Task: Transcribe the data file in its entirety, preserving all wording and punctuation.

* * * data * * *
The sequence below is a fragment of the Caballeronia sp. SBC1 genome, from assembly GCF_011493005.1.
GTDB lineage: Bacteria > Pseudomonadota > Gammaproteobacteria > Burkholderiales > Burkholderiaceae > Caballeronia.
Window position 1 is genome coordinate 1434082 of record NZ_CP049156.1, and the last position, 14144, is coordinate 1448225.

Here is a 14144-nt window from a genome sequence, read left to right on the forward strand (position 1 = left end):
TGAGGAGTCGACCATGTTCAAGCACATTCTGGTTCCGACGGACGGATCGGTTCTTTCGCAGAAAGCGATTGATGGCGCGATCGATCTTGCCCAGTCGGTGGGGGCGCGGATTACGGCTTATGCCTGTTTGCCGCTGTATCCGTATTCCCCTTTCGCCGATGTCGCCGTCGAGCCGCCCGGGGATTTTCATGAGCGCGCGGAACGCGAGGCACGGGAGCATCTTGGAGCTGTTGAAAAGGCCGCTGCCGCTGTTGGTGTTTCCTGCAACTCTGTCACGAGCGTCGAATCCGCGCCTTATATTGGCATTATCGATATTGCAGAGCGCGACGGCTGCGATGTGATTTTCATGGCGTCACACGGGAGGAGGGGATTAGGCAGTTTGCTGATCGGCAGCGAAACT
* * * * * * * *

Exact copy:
The sequence below is a fragment of the Caballeronia sp. SBC1 genome, from assembly GCF_011493005.1.
GTDB lineage: Bacteria > Pseudomonadota > Gammaproteobacteria > Burkholderiales > Burkholderiaceae > Caballeronia.
Window position 1 is genome coordinate 1434082 of record NZ_CP049156.1, and the last position, 14144, is coordinate 1448225.

Here is a 14144-nt window from a genome sequence, read left to right on the forward strand (position 1 = left end):
TGAGGAGTCGACCATGTTCAAGCACATTCTGGTTCCGACGGACGGATCGGTTCTTTCGCAGAAAGCGATTGATGGCGCGATCGATCTTGCCCAGTCGGTGGGGGCGCGGATTACGGCTTATGCCTGTTTGCCGCTGTATCCGTATTCCCCTTTCGCCGATGTCGCCGTCGAGCCGCCCGGGGATTTTCATGAGCGCGCGGAACGCGAGGCACGGGAGCATCTTGGAGCTGTTGAAAAGGCCGCTGCCGCTGTTGGTGTTTCCTGCAACTCTGTCACGAGCGTCGAATCCGCGCCTTATATTGGCATTATCGATATTGCAGAGCGCGACGGCTGCGATGTGATTTTCATGGCGTCACACGGGAGGAGGGGATTAGGCAGTTTGCTGATCGGCAGCGAAACT